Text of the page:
Most of the movie is on the farm, and is less weird, more normal cartoon animal business. Rover is loved by a towheaded, bulbous-Converse-wearing farm boy named Danny (Dana Hill, NATIONAL LAMPOON’S EUROPEAN VACATION), meets various farm animals, is scared by wolves, is not into playing fetch, tries out being a sheepdog. One part that makes it a very hard G movie is when the wolves kill the rooster (an actual character!) and Rover plays with the body pretending he’s still alive and then gets dragged into the woods to be shot. The gun is loaded and pointed at him but he’s saved when the wolves try to maul Danny’s dad.
By the way, there are songs – five of them! – written and sung by Dangerfield. When Rover meets his dream dog Daisy (Susan Boyd, later in THE MASK) he sings a little song about “I’d give up a bone for you!” And there’s a whole number about how he’s not gonna pee on a Christmas tree. (It’s called “I’ll Never Do It On a Christmas Tree.”) But also there’s a very sincere ballad where he looks up at the sky singing about FOMO: “Somewhere there’s a good time, I tell you it’s not fair, somewhere there’s a party, oh how I wish I was there.”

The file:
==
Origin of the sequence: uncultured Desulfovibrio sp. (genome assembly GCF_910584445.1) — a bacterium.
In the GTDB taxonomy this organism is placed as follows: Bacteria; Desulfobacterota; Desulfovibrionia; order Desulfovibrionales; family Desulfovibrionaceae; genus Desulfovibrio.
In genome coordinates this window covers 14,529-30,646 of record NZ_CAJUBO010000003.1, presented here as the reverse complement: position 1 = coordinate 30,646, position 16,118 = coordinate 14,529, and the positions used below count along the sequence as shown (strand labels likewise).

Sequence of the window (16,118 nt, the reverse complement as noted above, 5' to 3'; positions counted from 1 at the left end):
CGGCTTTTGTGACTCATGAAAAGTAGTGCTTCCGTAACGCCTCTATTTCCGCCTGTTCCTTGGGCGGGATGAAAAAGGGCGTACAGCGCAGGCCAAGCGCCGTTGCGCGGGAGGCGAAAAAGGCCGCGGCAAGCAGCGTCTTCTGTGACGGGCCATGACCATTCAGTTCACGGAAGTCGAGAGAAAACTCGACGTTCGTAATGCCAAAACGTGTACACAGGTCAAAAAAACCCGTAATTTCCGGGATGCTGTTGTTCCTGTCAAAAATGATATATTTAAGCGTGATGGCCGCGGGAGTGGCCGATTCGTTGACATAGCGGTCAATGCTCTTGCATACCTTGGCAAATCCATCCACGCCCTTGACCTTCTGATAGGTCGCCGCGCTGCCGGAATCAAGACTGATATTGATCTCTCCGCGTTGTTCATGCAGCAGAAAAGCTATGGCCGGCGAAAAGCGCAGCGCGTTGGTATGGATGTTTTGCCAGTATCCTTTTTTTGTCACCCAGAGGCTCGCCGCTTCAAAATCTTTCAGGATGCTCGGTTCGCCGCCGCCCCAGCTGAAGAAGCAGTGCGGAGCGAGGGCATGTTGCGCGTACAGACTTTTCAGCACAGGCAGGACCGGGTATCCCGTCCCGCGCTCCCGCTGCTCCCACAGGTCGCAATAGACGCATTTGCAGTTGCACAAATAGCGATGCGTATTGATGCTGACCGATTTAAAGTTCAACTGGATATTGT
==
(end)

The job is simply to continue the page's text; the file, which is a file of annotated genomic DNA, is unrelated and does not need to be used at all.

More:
There is some clear overlap here with DOC HOLLYWOOD – the city dog who comes to the farm, falls in love, goes back home, feels empty, decides to come back. I don’t have a problem admitting that it’s a worse movie than DOC HOLLYWOOD, but is it stupid to say they handle that theme with a little more nuance? Yeah, probly. But I like that they acknowledge that yes, there are nice things about living on the farm, but also his city (Sin City!) is fun and it makes sense to miss it and Connie. When he comes back it’s because he realizes he’ll be happier with Connie, not because he’s rejecting or disavowing Las Vegas life.